2. We can ignore Camren because he's wrong about WAE, and because Saddam Hussein is a scumbag. WAE has produced a lot of reports showing that he's a scumbag, and because he is a scumbag, we know that WAE isn't biased.
Notice that number 1 gives crucial facts and logical rules, while number 2 does not mention either one of these things. Even worse, number 2 claims that WAE is accurate because Saddam Hussein really is a scumbag. This is very bad, because the scumbagginess of Saddam Hussein is precisely what Laurel is trying to prove. Since this is the point at issue, it is only an opinion, not a fact, and so no one can use it as evidence for some other claim.
As I write this, in April of 2015, a book called "Clinton Cash," by Peter Schweizer is due to hit the shelves on May 5. The book purports to provide strong evidence that Bill and Hillary Clinton directly and indirectly received millions of dollars as a result of payments made by people who profited from decisions made by one or other of the Clintons during their respective times in office. As critical thinkers, the first question we should ask about this book is "how credible is this author." Given that lots of prople say lots of false things in books, and that makers of serious accusations need to be held to a very high standard, the author's credibility is of paramount importance here. As it turns out, Media Matters (which has a pretty decent track record) has documented author Peter Schweizer's long history of making false claims against mostly liberal public figures, and of making other false factual claims in his books. (MM) Given this author's history, it would be false authority to make a claim with "Peter Schweizer says this" as its sole supporting fact. Clinton Cash may or may not include some true claims about the Clintons, but those claims will have to be independently supported before we can think we have any reason to think they're true, because the fact that Peter Schweizer makes these claims gives us absolutely no reason to believe them.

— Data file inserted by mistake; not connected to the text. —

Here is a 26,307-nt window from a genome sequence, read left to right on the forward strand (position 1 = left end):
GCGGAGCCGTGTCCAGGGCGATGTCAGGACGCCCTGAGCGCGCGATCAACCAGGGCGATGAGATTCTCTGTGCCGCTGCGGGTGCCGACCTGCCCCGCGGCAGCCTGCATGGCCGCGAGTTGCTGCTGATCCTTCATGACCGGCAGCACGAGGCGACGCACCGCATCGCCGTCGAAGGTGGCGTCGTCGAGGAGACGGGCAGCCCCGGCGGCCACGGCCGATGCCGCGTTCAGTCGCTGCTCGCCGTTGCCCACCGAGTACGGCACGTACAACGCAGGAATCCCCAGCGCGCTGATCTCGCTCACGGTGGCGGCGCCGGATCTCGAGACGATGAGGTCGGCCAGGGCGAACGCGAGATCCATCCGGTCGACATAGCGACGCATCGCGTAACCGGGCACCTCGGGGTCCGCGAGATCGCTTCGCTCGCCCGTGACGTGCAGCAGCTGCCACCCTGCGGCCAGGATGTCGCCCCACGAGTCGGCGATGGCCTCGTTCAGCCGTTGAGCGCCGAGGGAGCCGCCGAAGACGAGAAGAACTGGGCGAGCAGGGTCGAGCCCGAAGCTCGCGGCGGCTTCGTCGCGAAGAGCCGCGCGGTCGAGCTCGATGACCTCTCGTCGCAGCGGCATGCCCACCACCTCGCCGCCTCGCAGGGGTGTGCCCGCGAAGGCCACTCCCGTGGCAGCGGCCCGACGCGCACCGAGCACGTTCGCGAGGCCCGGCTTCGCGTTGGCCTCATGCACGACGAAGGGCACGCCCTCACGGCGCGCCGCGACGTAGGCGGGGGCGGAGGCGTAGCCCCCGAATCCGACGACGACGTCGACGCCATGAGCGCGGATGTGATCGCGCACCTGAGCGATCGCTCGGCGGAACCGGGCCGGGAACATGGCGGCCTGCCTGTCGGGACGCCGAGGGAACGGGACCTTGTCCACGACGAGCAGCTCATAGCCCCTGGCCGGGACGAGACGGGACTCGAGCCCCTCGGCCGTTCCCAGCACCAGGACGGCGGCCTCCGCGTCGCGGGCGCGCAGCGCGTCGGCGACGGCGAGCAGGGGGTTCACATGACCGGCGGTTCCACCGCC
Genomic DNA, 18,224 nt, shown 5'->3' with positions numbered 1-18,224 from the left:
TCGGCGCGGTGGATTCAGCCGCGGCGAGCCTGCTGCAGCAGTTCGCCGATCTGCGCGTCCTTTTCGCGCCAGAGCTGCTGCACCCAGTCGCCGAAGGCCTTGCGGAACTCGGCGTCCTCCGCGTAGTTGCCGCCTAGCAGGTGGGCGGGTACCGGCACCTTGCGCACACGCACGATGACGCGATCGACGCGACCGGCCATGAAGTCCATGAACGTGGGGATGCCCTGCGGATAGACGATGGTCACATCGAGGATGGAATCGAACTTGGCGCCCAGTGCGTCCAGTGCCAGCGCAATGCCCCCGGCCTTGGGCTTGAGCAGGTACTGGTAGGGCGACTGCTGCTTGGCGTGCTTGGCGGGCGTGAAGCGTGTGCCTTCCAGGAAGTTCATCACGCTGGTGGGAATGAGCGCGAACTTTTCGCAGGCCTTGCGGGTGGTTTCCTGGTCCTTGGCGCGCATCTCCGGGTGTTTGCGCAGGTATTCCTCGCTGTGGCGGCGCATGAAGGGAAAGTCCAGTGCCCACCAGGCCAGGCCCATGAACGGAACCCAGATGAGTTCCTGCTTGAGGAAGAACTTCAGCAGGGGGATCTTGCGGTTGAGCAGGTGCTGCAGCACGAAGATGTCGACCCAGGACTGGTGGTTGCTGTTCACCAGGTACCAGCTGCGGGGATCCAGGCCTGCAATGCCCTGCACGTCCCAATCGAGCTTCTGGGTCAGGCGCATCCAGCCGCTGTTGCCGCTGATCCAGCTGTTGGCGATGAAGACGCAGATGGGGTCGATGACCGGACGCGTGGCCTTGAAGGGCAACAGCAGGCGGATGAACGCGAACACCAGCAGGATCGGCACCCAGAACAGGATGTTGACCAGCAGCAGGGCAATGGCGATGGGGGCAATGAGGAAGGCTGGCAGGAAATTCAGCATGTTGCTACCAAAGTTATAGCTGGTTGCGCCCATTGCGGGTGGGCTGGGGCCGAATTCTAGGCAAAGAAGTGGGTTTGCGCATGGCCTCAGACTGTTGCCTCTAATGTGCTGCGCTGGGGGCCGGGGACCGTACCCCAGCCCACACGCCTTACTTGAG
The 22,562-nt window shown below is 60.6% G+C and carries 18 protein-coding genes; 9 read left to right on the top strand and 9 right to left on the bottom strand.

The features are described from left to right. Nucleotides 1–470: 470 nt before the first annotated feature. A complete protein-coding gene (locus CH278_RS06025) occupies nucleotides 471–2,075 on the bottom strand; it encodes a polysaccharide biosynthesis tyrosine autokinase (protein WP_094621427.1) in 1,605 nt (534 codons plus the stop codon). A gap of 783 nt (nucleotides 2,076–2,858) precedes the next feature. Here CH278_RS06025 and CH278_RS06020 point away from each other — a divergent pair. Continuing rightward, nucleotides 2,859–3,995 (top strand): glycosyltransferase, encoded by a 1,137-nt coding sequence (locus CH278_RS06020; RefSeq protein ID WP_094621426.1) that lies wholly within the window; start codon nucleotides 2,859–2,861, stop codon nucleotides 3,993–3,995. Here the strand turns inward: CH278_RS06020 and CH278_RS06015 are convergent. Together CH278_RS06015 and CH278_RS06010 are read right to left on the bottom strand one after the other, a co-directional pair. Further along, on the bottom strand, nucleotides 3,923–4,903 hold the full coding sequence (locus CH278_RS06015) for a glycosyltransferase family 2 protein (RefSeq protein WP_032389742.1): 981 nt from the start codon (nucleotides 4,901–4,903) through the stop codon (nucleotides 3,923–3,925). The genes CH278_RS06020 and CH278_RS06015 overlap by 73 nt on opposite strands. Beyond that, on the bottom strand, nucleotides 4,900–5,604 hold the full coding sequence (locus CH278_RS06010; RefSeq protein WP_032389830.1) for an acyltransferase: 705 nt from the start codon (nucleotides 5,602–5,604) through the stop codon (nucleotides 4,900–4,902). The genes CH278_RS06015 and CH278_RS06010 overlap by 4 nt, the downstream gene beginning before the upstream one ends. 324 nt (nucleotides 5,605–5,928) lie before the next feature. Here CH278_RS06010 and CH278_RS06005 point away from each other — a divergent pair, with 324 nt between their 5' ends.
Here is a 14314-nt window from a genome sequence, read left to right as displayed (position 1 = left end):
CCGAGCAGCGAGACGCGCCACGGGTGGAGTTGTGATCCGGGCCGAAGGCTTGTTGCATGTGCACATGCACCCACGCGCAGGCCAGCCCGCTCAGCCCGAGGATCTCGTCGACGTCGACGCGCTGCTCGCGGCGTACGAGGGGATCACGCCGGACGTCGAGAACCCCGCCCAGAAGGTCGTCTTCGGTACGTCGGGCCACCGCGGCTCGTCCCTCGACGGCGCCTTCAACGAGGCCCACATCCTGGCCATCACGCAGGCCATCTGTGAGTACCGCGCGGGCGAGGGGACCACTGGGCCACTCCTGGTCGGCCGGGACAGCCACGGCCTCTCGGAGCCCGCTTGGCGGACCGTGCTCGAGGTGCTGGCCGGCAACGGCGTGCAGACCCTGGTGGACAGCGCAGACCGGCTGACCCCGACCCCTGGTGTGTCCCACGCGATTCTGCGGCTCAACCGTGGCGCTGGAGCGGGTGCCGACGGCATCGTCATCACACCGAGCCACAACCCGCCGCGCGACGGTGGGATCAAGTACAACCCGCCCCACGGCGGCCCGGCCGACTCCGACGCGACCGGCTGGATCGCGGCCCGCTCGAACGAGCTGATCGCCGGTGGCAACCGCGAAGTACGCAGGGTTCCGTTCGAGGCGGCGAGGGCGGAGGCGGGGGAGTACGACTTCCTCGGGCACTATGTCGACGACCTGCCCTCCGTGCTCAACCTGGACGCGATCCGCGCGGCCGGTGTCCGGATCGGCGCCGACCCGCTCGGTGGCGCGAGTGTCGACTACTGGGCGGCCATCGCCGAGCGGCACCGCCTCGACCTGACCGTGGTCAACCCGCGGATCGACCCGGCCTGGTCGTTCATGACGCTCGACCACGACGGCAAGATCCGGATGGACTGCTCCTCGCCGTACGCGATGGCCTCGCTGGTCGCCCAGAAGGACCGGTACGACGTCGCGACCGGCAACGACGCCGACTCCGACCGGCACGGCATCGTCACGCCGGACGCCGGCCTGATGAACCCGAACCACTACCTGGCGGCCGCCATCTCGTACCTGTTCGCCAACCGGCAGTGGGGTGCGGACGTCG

Consider this dialog::
Primus: Did you hear
that the Glymptons made a deal with
Electric Zombies from Mars that allowed them to come and eat the brains
out of all of our domestic appliances, and that after that, those
same Electric Zombies made a substantial donation to the
Glympton Foundation for blow-drying the hair of adorable puppies.
Secundus: Wow, that strongly suggests the Glymptons made that deal with the Electric Zombies because they paid them a lot of money. How do you know this?
Primus: It's all in Rock Scheißer's book Glympton Greenbacks.
Secundus: How does Scheißer back up this claim?
Primus: Well, he says he has witnesses and documents that all say it's true.
Secundus: Has anyone run down these sources to see if they check out?
Primus: No, we don't have to, because Scheißer has checked them all out, and he says they're on the level.
Secundus: Um, isn't Rock Scheißer the fellow who said that President Bender never met with his Secretary of Cybernetics during the rollout of the Affordable Cybernetics Act, when in fact Bender had met with Secretary Gilligan several dozen times during that period? And didn't Scheißer say that President Bender had "skipped" all his daily astrological readings, when the fact was only that he uploaded them through his USB port instead of taking them in through Bluetooth the way his predecessor did? In fact, doesn't Scheißer have an absolutely terrible record for accuracy?
Primus: Yes, so?
Secundus: So, we can't rely on this book as our sole support for this claim about the Electric Zombies from Mars.
Primus: Yes we can. The fact that he's been wrong a lot doesn't mean he's wrong about this particular thing.
Primus commits false authority by relying on Rock Scheißer as his sole authority for his claim about President Bender. Yes, there's talk of witnessess and documents, but if you look closely you'll see that the only reason we have right now to think that these witnessess and documents exist is that Scheißer says that they do, so Scheißer is Primus' only basis for making this claim about Bender, and, due to his track record, Scheißer is no basis at all. Finally, it'd important to notice, of course, that Primus makes a serious burden of proof error when he says that Scheißer's bad track record "doesn't mean he's wrong about this particular thing." Primus didn't start off by saying "did you hear that it has never been proved false that the Glymptons made a deal with Electric Zombies from Mars." He said "did you hear that the Glymptons made a deal with Electric Zombies from Mars," which imples that, in his opinion, this claim is proven, not just unproved.
Also, Primus is wrong about the "proofiness" of what Secundus is saying. Secundus is not trying to show that Scheißer is wrong. She's trying to show that Primus has failed to prove that Scheißer is right. Thus the bottom line here is that, after all is said and done, it's possible that Scheißer is right, but it's also possible that he's wrong.
Compare to the following dialog:Tertius: Did you hear that it has never been proved false that the presidential candidate Sean Eliyahu Shrub would detonate nuclear weapons in all major American cities?